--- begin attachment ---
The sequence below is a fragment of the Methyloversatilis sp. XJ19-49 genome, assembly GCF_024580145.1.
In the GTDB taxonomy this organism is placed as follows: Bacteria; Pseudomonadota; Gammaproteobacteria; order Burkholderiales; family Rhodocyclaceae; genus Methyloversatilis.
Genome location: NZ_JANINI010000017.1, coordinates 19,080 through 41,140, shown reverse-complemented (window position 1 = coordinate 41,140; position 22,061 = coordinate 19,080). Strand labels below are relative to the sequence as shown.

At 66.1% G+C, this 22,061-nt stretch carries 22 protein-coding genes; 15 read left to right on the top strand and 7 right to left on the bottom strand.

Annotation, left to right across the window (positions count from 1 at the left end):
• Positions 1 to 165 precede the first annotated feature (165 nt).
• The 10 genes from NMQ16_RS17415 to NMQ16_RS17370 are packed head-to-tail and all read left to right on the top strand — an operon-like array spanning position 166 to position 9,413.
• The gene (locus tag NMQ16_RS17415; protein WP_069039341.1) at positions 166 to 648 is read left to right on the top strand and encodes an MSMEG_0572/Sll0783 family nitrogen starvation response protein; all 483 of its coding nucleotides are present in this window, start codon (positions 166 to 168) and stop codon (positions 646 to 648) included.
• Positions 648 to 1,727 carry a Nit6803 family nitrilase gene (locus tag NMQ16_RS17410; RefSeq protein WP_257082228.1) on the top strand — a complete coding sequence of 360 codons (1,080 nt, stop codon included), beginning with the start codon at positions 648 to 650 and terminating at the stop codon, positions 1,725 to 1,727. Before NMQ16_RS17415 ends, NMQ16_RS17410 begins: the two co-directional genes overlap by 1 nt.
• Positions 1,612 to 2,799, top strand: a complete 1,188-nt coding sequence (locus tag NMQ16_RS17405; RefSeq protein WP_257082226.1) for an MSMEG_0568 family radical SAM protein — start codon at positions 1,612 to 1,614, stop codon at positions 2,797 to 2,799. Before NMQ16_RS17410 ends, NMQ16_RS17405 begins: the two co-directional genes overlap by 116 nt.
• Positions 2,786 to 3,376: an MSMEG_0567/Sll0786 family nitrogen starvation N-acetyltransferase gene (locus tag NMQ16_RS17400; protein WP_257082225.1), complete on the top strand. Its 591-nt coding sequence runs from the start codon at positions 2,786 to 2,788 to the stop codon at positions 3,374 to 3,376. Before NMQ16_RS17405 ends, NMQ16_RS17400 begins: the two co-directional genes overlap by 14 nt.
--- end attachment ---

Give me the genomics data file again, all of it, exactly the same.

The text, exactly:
The sequence below is a fragment of the Methyloversatilis sp. XJ19-49 genome, assembly GCF_024580145.1.
In the GTDB taxonomy this organism is placed as follows: Bacteria; Pseudomonadota; Gammaproteobacteria; order Burkholderiales; family Rhodocyclaceae; genus Methyloversatilis.
Genome location: NZ_JANINI010000017.1, coordinates 19,080 through 41,140, shown reverse-complemented (window position 1 = coordinate 41,140; position 22,061 = coordinate 19,080). Strand labels below are relative to the sequence as shown.

At 66.1% G+C, this 22,061-nt stretch carries 22 protein-coding genes; 15 read left to right on the top strand and 7 right to left on the bottom strand.

Annotation, left to right across the window (positions count from 1 at the left end):
• Positions 1 to 165 precede the first annotated feature (165 nt).
• The 10 genes from NMQ16_RS17415 to NMQ16_RS17370 are packed head-to-tail and all read left to right on the top strand — an operon-like array spanning position 166 to position 9,413.
• The gene (locus tag NMQ16_RS17415; protein WP_069039341.1) at positions 166 to 648 is read left to right on the top strand and encodes an MSMEG_0572/Sll0783 family nitrogen starvation response protein; all 483 of its coding nucleotides are present in this window, start codon (positions 166 to 168) and stop codon (positions 646 to 648) included.
• Positions 648 to 1,727 carry a Nit6803 family nitrilase gene (locus tag NMQ16_RS17410; RefSeq protein WP_257082228.1) on the top strand — a complete coding sequence of 360 codons (1,080 nt, stop codon included), beginning with the start codon at positions 648 to 650 and terminating at the stop codon, positions 1,725 to 1,727. Before NMQ16_RS17415 ends, NMQ16_RS17410 begins: the two co-directional genes overlap by 1 nt.
• Positions 1,612 to 2,799, top strand: a complete 1,188-nt coding sequence (locus tag NMQ16_RS17405; RefSeq protein WP_257082226.1) for an MSMEG_0568 family radical SAM protein — start codon at positions 1,612 to 1,614, stop codon at positions 2,797 to 2,799. Before NMQ16_RS17410 ends, NMQ16_RS17405 begins: the two co-directional genes overlap by 116 nt.
• Positions 2,786 to 3,376: an MSMEG_0567/Sll0786 family nitrogen starvation N-acetyltransferase gene (locus tag NMQ16_RS17400; protein WP_257082225.1), complete on the top strand. Its 591-nt coding sequence runs from the start codon at positions 2,786 to 2,788 to the stop codon at positions 3,374 to 3,376. Before NMQ16_RS17405 ends, NMQ16_RS17400 begins: the two co-directional genes overlap by 14 nt.